When DocuSign first began generating revenue in 2005, the e-signature market was very much a blue ocean. It was because DocuSign was the first in the business that they managed to establish such a strong foothold and acquire various companies that have expanded the suite of tools they offer in the general digital agreement space. Currently, DocuSign is so much in the lead that they control ~70% of the market, although Míheál mentioned that that was under threat.
As for today, the digital agreements market is probably far less potently blue, with much more of a red tint than 15 years ago. That said, the company’s pre-established dominance keeps them beyond the reaches of competitors, specifically ones who can not accommodate varying international regulations.
The rationale for locating the EMEA base in Dublin is much the same as it has been for other companies. Ireland is the only English-speaking nation in the Eurozone, the corporate taxes are significantly lower, and the time zones are as close to the middle between the far reaches of the EMEA and North America as possible.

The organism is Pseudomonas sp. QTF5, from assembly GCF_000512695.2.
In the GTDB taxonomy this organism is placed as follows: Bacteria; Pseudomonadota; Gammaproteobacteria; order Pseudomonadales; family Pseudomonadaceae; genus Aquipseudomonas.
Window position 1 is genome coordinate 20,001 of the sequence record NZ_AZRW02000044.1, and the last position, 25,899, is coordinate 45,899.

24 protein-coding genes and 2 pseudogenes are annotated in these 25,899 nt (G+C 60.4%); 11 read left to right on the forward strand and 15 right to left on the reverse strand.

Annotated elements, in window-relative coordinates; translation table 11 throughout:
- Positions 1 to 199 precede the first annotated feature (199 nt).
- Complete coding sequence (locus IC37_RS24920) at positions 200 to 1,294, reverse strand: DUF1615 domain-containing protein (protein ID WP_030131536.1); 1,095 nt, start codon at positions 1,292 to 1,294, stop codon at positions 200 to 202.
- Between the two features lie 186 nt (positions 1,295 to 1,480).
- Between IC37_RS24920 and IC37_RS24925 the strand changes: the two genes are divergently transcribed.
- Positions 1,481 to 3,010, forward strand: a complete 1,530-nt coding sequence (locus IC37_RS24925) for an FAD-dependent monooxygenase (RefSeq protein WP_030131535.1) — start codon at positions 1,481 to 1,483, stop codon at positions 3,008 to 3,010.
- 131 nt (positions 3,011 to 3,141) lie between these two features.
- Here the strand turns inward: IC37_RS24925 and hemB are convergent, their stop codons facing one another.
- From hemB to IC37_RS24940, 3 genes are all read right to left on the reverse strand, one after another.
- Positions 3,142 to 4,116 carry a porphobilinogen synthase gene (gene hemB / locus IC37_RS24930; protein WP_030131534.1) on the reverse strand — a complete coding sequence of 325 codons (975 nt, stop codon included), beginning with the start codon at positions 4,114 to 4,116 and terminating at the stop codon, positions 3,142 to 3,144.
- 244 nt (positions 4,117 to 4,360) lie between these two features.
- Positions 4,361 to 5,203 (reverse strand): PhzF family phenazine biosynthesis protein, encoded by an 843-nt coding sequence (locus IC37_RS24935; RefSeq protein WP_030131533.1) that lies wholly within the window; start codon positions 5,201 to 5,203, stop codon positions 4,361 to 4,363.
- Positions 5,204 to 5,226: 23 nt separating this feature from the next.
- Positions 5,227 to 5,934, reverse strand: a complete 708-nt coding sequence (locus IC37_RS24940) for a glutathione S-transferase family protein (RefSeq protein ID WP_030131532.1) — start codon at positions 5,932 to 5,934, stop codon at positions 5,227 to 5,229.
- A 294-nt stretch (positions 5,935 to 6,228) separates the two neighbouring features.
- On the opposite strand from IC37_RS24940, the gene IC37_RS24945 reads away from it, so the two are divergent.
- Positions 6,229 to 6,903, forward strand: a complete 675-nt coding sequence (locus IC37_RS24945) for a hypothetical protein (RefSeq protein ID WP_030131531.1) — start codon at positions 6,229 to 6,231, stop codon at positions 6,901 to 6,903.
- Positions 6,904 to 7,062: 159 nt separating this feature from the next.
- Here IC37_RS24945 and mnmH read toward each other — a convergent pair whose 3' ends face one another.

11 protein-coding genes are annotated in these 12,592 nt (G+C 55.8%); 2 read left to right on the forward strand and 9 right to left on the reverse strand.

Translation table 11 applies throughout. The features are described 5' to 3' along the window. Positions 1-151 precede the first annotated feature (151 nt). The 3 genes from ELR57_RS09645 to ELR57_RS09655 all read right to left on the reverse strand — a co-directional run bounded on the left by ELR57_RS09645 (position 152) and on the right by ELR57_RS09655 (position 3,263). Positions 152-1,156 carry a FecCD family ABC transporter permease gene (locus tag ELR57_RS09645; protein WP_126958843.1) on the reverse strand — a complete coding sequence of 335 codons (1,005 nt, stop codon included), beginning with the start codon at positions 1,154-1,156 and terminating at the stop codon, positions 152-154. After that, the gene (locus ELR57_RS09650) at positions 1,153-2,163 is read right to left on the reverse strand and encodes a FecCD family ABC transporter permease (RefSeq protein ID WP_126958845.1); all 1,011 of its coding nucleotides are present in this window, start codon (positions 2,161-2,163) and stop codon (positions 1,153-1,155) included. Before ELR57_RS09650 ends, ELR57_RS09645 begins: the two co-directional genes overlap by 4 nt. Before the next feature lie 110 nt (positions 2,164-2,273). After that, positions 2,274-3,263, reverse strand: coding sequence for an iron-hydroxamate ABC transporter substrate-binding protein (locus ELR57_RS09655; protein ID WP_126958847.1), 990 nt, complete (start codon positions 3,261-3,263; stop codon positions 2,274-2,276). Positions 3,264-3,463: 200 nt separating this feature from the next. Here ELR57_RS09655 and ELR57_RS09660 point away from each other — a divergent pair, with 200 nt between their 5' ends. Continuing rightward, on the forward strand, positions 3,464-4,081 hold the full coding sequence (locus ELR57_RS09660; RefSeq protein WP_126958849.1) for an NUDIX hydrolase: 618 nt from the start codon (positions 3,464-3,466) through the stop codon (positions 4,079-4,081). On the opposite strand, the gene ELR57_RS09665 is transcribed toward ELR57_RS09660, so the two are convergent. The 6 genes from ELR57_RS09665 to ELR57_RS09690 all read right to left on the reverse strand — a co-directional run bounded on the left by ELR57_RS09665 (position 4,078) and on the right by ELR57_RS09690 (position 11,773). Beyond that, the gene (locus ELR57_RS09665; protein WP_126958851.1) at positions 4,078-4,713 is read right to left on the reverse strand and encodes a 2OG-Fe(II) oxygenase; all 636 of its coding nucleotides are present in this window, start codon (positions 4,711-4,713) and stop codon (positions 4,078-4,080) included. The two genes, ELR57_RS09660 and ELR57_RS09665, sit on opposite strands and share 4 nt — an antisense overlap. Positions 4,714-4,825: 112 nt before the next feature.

A commercial opportunity for Croke Park is likely the rise in social media-driven content consumption. Should the Park determine how to capitalize on that trend, they will likely do well for themselves.
A challenge for Croke Park, by the same token, is that, because people can view content digitally, they have less reason to pay for in-person tickets. The stadium must either redirect its corporate focus or figure out how to keep customers engaged in coming live.